We have nothing against mankind or capitalism. We describe. We’re atmosphere makers, not activists.

You are a band for roundabout 17 years now – do you think that mankind has evolved or regressed during that time?

Both, as always, and that is precisely and exactly the subject of our album and the meaning of the sentence Rien Ne Suffit (‘’nothing is enough’’). Science in the broadest meaning always goes forward and up, but the very nature of humans, still very deeply hunter-gatherers, makes us unable to not do the same old-fashioned choices over and over. Each year that passes we’re more and more in dissonance between our simple brain and our very complicated and very “virtual” society, almost everything is becoming an “intersubjective reality” as defined by Harari. The world has become the most comfortable, safe, peaceful version in history (in the big picture of course), yet it has become impossible to fully understand and appreciate by anybody in the word. So we’re in heaven by so many standards but we’re stressed and hopeless and miserable and we destroy everything. Because we’re humans, nothing is enough.

The musical influences, as we said, must be vast – could you give us your top 5 favorite artists?

It’s a very difficult question because every artist I like (musician or not) has made quite a few things that I don’t really care about. I love works of art, I don’t really care about the artists behind to be honest. Two very rare exceptions would be Louis CK and Charles Bukowski.

Is it just my imagination or is “Tropisme” one of the dirtiest hiphop tracks ever? Do you know something about the French hiphop scene? About acts like Biollante (which we already featured on VoS)?

I don’t know Biollante, I will give it a try. I liked Klub des Loosers a long time ago. Interesting to call that track hiphop, we never though of it like that. The central creative reference for “Tropisme” was “Irreversible” by Gaspar Noé.

How much where acts like Atari Teenage Riot, LTJ Bukem or Aphex Twin an influence on your sound? The same for Jesus Lizard, Einsturzende Neubauten or Merzbow?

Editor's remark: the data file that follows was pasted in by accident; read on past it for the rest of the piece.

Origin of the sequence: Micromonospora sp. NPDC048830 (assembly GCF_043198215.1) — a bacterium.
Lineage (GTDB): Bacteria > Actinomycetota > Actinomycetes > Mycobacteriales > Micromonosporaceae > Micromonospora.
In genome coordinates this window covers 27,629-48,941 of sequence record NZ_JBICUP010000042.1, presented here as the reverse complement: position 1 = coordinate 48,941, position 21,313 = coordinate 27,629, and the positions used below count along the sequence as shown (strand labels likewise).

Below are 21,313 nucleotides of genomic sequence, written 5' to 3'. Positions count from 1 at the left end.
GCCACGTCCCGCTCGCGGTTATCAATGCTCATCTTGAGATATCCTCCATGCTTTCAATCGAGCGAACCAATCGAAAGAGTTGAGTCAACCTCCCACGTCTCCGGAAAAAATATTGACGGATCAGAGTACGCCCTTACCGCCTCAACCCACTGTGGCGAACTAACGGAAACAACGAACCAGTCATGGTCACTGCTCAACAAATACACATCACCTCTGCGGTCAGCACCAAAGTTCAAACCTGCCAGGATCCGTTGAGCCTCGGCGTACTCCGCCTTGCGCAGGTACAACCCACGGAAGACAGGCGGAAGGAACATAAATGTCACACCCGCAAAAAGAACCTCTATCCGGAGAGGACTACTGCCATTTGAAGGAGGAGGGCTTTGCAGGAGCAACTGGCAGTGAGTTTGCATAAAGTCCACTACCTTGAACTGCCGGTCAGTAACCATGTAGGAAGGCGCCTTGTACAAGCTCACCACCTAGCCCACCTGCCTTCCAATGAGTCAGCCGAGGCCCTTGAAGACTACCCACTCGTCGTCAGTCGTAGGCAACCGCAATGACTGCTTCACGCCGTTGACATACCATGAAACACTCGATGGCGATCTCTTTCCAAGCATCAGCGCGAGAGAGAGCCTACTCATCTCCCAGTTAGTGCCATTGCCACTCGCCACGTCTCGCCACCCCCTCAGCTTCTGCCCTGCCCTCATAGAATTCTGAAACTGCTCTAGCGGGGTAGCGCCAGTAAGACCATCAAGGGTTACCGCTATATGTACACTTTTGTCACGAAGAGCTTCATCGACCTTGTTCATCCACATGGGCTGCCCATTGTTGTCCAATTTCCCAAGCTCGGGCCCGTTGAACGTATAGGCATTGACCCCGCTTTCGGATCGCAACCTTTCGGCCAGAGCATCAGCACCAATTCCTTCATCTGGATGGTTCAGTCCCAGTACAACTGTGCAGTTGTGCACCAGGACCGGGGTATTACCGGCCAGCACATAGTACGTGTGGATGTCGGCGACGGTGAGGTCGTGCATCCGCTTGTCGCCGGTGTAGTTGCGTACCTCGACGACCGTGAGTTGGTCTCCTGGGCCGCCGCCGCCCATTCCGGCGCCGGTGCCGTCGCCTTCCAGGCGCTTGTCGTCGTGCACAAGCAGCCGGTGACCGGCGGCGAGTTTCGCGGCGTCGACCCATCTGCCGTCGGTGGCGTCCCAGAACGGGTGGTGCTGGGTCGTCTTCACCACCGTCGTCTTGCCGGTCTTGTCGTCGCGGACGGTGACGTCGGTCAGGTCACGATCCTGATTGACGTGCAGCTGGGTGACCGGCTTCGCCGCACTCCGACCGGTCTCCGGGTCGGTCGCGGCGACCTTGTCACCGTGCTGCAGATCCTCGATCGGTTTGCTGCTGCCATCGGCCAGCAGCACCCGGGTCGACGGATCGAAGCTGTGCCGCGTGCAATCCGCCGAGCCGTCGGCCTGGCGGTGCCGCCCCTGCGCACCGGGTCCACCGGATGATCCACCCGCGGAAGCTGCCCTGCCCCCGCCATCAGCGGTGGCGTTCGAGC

I think Simon likes Einsturzende and Aphex Twin. I like Jesus Lizard. We like many things and they all shape our music.

For Rien ne Suffit you teamed up with Debemur Morti – how did the collaboration happen?

DMP approached us while we were still working on the album. We felt understood and wanted to try a fresh start and a new audience. Our departure from Throatruiner Records wasn’t anything personal, we’re still friends and wish them the best.

What can we expect next from Plebeian Grandstand? What are you up to at the moment?

We’re currently working with a potential 5th band member to build a new live set with tracks from Rien Ne Suffit, False Highs/True Lows and Lowgazers.

Talking a bit about your home scene – Southern France. Are there any bands we should definitely check out that are not known well enough in your opinion?

Our bass player Olivier also plays in MOURIR. They play an elegant blend of classic black metal and urban noise rock. They’re good.

Now onto our infamous quickfire round – you will get twelve questions with two alternatives from which you please choose one and maybe give a short explanation.

Pig Destroyer or Converge? Old school Converge. I especially like You Fail Me.

Merzbow or Boris? Corrupted.

Writing & Recording or Touring & Performing? My enjoyment of performing is very fluctuating and very dependent on the material conditions. Writing & Recording has consistently been my favorite thing in the world.

Beatles or Stones? Beatles. I don’t like their music but they’re absolutely great.

(To Listen to at home): Jazz or HipHop? Both and none. I love the IDEA of jazz (as well as a few artists like Ari Hoenig and E.S.T.) but I’m very picky and annoyed by random “everyone gets his solo” jazz. I also love heavy hiphop beats but 99% of the time the imagery and attitude is just waaaay too childish and pretentious for me.

Black Flag or Minor Threat? None. I have zero appreciation of first wave hardcore. Biohazard is as old as I can go.

Venom or Bathory? Same for BM. Nothing before Mayhem for me.

(Photo credit: Florks)

Noise or Metal? Metal, but I’m far from proud of it.

Lavender or Rose? Violet.

Boeuf Bourguignon or Bouillabaise? Ramen. I’m not a big fan of standard French food.

Wine or Beer? Water.

Roadburn or Hellfest? I suppose we’d be a better match for the Roadburn audience. We were programmed in 2020 but Covid. Hellfest we played in 2018, it was fun and very professional. I like the “Disneyland” vibe even if it suits standard metal way more.

So, those were my questions, I hope you enjoyed them. All the best and we hope to see you soon and hear some new stuff from you! Thanks for your work and the occasion to speak. Cheers. Ivo